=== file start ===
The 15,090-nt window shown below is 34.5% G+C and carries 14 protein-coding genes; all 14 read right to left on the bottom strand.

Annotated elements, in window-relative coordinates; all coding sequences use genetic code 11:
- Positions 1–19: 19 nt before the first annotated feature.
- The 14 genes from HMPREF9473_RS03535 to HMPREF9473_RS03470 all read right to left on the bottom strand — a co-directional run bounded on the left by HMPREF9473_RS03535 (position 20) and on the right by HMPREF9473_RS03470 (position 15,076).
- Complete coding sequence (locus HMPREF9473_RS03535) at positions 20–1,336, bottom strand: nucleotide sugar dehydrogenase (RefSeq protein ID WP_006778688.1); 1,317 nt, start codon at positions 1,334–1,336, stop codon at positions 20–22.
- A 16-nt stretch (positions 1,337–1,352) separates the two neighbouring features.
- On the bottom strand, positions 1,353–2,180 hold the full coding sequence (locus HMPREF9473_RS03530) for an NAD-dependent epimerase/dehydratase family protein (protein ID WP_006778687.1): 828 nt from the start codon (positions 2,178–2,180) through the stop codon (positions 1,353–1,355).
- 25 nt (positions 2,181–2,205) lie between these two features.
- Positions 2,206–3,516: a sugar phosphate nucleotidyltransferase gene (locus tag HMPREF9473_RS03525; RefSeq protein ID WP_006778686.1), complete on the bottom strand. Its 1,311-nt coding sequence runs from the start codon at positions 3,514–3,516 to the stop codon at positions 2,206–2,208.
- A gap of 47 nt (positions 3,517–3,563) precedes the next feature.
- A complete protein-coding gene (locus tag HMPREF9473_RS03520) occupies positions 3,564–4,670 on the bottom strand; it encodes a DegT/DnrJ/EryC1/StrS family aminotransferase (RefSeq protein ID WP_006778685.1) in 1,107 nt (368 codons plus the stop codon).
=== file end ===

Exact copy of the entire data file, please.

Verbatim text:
The 15,090-nt window shown below is 34.5% G+C and carries 14 protein-coding genes; all 14 read right to left on the bottom strand.

Annotated elements, in window-relative coordinates; all coding sequences use genetic code 11:
- Positions 1–19: 19 nt before the first annotated feature.
- The 14 genes from HMPREF9473_RS03535 to HMPREF9473_RS03470 all read right to left on the bottom strand — a co-directional run bounded on the left by HMPREF9473_RS03535 (position 20) and on the right by HMPREF9473_RS03470 (position 15,076).
- Complete coding sequence (locus HMPREF9473_RS03535) at positions 20–1,336, bottom strand: nucleotide sugar dehydrogenase (RefSeq protein ID WP_006778688.1); 1,317 nt, start codon at positions 1,334–1,336, stop codon at positions 20–22.
- A 16-nt stretch (positions 1,337–1,352) separates the two neighbouring features.
- On the bottom strand, positions 1,353–2,180 hold the full coding sequence (locus HMPREF9473_RS03530) for an NAD-dependent epimerase/dehydratase family protein (protein ID WP_006778687.1): 828 nt from the start codon (positions 2,178–2,180) through the stop codon (positions 1,353–1,355).
- 25 nt (positions 2,181–2,205) lie between these two features.
- Positions 2,206–3,516: a sugar phosphate nucleotidyltransferase gene (locus tag HMPREF9473_RS03525; RefSeq protein ID WP_006778686.1), complete on the bottom strand. Its 1,311-nt coding sequence runs from the start codon at positions 3,514–3,516 to the stop codon at positions 2,206–2,208.
- A gap of 47 nt (positions 3,517–3,563) precedes the next feature.
- A complete protein-coding gene (locus tag HMPREF9473_RS03520) occupies positions 3,564–4,670 on the bottom strand; it encodes a DegT/DnrJ/EryC1/StrS family aminotransferase (RefSeq protein ID WP_006778685.1) in 1,107 nt (368 codons plus the stop codon).